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Elle

Paul Verhoeven’s film about a woman seeking her rapist is a real showcase for Isabelle Huppert

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Dutch director Paul Verhoeven has always been a provocateur, whether in his better films like Robocop and Starship Troopers or his enjoyable trashfests like Showgirls. No surprise then that his latest film, Elle, opens with a rape in progress, as a middle-aged woman is attacked in her own home by a ski-masked assailant.

After the assault, the woman reacts rather sanguinely. She tidies up, takes a bath, orders sushi by phone. She does not contact the police. She, in fact, goes on with her day-to-day life, sorting through various domestic and work issues.

Michele Leblanc (Isabelle Huppert) is divorced and lives alone, but interacts frequently with a close (if problematic) “family” circle: There is her layabout adult son and his awful girlfriend; her ex-husband (and his new girlfriend); her bon vivant mother (and her boy toy); her best friend and business partner; her lover (the husband of BFF); and some chatty neighbors.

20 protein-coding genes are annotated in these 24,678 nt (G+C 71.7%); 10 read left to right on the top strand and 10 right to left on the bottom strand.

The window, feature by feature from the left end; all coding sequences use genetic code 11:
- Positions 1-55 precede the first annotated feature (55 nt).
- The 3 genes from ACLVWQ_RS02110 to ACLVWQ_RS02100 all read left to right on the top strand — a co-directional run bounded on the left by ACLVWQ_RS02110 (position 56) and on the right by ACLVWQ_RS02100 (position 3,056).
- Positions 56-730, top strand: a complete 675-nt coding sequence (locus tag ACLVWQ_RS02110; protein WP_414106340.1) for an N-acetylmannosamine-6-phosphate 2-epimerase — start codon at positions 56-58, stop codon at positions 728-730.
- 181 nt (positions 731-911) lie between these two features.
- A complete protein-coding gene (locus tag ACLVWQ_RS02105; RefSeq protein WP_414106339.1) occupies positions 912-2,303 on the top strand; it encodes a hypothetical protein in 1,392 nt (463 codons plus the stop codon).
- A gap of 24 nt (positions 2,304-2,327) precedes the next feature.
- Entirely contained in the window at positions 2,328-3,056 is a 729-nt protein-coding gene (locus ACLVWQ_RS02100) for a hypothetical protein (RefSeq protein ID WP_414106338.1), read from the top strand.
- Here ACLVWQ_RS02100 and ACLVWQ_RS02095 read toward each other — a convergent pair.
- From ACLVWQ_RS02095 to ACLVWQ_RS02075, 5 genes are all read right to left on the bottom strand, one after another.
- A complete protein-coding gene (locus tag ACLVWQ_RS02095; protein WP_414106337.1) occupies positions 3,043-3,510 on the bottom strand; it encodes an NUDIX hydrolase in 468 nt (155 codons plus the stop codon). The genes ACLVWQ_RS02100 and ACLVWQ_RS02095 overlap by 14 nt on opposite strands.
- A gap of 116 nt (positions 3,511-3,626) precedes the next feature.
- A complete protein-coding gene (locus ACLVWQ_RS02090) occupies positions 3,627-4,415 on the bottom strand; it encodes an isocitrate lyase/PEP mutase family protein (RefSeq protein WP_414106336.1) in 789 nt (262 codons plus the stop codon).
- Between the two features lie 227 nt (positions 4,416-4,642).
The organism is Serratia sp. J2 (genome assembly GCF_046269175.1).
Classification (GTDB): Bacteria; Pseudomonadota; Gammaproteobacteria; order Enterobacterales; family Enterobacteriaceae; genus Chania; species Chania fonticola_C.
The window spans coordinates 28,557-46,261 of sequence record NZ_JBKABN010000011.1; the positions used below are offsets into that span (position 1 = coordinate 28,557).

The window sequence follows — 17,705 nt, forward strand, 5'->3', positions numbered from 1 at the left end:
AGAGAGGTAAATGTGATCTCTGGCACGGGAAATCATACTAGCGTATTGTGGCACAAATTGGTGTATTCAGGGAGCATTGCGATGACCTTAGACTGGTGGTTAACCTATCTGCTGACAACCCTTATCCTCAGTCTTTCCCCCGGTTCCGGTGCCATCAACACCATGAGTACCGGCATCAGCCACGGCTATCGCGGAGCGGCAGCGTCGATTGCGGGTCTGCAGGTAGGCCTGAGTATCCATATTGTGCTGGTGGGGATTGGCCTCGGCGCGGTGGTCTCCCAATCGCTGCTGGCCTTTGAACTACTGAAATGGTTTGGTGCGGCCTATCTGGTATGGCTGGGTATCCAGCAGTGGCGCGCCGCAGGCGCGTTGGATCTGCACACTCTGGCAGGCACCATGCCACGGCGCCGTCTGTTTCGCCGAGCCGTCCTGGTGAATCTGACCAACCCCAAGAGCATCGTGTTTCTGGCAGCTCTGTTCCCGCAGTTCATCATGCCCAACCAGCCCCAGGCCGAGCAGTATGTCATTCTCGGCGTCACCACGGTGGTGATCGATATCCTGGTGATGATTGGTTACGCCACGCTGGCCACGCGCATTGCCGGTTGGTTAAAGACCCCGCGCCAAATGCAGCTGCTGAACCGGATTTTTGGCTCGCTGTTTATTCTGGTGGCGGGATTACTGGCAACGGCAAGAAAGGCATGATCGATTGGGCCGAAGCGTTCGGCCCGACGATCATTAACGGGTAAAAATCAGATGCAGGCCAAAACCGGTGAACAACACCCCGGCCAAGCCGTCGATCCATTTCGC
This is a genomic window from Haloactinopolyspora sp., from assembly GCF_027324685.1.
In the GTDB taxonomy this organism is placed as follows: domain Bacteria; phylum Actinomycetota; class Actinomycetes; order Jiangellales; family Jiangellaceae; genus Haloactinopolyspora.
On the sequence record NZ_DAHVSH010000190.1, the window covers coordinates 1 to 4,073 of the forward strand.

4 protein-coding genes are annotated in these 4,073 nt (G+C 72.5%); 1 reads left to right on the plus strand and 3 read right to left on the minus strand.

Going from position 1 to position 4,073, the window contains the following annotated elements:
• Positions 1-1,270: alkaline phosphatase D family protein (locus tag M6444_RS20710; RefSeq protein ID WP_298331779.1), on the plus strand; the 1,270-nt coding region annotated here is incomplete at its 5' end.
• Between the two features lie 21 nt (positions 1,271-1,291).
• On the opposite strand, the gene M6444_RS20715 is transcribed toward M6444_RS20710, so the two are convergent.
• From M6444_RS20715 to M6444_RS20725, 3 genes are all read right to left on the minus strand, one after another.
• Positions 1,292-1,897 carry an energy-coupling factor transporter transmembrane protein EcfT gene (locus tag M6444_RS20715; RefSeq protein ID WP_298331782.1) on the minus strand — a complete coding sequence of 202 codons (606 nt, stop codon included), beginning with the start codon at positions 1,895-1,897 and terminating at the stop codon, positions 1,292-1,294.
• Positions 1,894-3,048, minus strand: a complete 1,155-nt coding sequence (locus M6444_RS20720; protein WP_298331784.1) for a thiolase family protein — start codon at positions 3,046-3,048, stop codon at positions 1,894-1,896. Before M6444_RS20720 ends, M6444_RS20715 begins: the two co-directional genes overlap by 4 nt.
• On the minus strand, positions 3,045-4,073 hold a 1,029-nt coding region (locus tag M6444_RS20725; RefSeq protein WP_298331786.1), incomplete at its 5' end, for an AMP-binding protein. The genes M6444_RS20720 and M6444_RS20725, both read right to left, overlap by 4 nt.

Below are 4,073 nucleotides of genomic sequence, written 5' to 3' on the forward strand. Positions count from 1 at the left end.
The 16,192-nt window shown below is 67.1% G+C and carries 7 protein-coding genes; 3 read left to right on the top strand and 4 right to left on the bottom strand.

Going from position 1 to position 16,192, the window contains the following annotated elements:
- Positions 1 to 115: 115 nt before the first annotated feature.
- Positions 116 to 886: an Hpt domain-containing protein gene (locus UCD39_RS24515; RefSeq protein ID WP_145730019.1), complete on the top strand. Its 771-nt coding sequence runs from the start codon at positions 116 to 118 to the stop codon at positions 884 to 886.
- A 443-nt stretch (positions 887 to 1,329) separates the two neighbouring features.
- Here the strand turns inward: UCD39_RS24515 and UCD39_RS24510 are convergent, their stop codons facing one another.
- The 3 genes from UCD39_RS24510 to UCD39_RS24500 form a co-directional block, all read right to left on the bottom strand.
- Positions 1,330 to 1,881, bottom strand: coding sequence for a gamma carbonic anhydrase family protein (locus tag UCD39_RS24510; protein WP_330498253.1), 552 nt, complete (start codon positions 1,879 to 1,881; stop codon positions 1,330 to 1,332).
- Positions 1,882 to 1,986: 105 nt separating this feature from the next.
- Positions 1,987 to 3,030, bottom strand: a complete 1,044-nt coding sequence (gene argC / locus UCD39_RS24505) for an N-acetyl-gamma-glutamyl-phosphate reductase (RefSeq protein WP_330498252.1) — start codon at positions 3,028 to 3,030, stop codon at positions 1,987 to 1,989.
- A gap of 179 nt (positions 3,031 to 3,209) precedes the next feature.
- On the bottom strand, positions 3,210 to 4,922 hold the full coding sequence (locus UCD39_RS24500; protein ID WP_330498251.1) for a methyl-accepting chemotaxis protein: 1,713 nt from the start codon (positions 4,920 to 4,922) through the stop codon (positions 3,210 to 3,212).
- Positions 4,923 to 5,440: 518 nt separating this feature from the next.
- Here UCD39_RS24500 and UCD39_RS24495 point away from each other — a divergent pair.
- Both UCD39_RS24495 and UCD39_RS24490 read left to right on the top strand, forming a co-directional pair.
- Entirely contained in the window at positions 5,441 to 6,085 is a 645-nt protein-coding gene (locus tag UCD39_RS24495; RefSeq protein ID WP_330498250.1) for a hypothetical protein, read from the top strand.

Verhoeven keeps the focus on Michele, and these folks weave through her life, gradually illuminating but not totally explaining Michele’s character and her response to the rape. The film is a hybrid: part slow-burn revenge thriller as Michele seeks her rapist, and part potboiler incorporating several standard melodramatic storylines. There are elements of dark comedy — the rape has a witness, a pet cat that just looks on coolly, as cats do — and these typical French bourgeois characters are slightly exaggerated to illustrate unpleasant traits like fecklessness or rudeness.


Viewers should know that the film steers into increasingly baroque psychosexual territory. The rapist begins to taunt Michele, and she seems more intrigued than frightened; she mentally revisits the assault, playing out different scenarios, but not with the responses we’d expect. We learn that a steady stream of violence and sexual drama has run through Michele’s life; we are witnessing a resolute woman who has developed sturdy coping skills, be they for her family’s dark history or the jerks she has to put up with at work. She’s unapologetic, summing up an assortment of bad behavior: “Shame isn’t a strong enough emotion to stop us from doing anything at all.”

Even if you’re fine with the tricky subject matter, Elle suffers from too many subplots, and runs on 15 minutes too long. But the work is a real showcase for Huppert, who at 63 is wiry, intense and utterly compelling. Michele is not likable in the standard sense — she is flinty, even cruel — but Huppert makes her somebody you can’t look away from. There’s a fair amount of pulpy nonsense and borderline exploitative material that swirls around, but Huppert grounds most of it.

In French, with subtitles. Starts Fri., Jan. 20. Harris

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